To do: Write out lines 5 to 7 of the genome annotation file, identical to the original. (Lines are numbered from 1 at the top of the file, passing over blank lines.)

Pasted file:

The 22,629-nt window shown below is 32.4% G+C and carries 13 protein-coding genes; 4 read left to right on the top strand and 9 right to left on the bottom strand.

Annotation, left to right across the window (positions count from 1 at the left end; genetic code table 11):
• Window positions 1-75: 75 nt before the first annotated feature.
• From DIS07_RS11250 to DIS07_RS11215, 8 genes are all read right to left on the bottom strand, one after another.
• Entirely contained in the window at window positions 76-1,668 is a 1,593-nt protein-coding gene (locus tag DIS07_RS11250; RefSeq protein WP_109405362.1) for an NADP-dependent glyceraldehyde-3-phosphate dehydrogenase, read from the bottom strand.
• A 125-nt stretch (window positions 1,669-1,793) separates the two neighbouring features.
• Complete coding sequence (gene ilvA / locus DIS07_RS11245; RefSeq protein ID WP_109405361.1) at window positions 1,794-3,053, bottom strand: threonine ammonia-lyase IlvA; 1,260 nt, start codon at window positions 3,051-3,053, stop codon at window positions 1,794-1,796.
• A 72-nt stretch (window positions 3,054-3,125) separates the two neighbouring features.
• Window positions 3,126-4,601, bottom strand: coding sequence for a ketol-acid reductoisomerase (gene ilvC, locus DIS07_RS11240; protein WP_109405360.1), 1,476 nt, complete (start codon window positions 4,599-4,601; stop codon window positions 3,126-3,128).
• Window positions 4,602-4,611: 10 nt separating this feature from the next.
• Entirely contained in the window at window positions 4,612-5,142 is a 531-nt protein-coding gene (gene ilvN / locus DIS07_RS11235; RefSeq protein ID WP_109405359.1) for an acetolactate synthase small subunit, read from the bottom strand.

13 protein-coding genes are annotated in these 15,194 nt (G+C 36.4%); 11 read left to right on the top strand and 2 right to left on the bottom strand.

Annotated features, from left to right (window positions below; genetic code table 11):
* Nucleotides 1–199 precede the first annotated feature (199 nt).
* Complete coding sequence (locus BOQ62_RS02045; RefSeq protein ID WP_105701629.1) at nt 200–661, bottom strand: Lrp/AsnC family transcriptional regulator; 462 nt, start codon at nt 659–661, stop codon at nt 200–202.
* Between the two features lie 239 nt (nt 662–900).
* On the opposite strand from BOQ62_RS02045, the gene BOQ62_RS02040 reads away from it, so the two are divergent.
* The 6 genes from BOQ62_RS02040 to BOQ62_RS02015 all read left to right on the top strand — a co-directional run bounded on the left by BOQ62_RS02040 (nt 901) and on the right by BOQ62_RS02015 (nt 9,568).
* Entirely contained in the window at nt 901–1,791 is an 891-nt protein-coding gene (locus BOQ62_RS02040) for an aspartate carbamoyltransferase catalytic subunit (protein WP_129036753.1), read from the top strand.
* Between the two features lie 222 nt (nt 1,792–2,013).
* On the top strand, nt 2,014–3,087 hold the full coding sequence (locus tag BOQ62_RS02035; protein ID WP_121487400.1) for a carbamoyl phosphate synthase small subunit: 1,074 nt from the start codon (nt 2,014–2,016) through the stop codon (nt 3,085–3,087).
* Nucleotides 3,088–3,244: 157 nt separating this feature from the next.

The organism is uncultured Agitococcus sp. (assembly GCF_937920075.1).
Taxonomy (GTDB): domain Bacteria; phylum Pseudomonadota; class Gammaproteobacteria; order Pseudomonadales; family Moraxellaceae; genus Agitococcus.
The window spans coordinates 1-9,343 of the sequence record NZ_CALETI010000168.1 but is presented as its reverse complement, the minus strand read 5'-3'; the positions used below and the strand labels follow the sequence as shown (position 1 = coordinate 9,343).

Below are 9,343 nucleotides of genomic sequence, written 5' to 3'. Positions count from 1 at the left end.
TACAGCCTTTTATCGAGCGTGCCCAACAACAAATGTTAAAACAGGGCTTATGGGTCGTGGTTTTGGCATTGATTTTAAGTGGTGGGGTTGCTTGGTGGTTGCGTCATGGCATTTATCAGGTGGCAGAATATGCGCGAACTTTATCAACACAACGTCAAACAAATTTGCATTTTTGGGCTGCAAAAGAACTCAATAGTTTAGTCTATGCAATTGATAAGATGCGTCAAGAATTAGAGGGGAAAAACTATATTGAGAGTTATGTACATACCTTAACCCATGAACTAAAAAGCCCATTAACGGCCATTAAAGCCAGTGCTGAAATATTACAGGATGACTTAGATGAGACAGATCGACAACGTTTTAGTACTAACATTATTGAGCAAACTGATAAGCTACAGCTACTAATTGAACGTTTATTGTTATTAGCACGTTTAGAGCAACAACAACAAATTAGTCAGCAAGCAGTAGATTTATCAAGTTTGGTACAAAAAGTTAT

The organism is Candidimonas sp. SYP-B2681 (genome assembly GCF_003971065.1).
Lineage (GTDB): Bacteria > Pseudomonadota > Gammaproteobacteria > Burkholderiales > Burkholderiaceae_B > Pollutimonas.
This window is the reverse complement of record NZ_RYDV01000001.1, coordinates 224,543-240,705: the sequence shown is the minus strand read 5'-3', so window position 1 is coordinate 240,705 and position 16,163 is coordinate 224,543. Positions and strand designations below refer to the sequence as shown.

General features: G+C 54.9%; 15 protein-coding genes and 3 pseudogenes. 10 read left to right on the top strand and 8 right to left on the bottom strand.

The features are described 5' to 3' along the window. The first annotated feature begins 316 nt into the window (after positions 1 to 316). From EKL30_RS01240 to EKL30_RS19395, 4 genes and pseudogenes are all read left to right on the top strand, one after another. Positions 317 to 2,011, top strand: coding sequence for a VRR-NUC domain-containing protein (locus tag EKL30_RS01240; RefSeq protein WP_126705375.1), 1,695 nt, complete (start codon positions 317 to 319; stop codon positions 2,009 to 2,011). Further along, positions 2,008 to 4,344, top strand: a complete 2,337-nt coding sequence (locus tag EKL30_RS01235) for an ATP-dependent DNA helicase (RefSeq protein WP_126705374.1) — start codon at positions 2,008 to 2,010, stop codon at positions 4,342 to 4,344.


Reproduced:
• Entirely contained in the window at window positions 76-1,668 is a 1,593-nt protein-coding gene (locus tag DIS07_RS11250; RefSeq protein WP_109405362.1) for an NADP-dependent glyceraldehyde-3-phosphate dehydrogenase, read from the bottom strand.
• A 125-nt stretch (window positions 1,669-1,793) separates the two neighbouring features.
• Complete coding sequence (gene ilvA / locus DIS07_RS11245; RefSeq protein ID WP_109405361.1) at window positions 1,794-3,053, bottom strand: threonine ammonia-lyase IlvA; 1,260 nt, start codon at window positions 3,051-3,053, stop codon at window positions 1,794-1,796.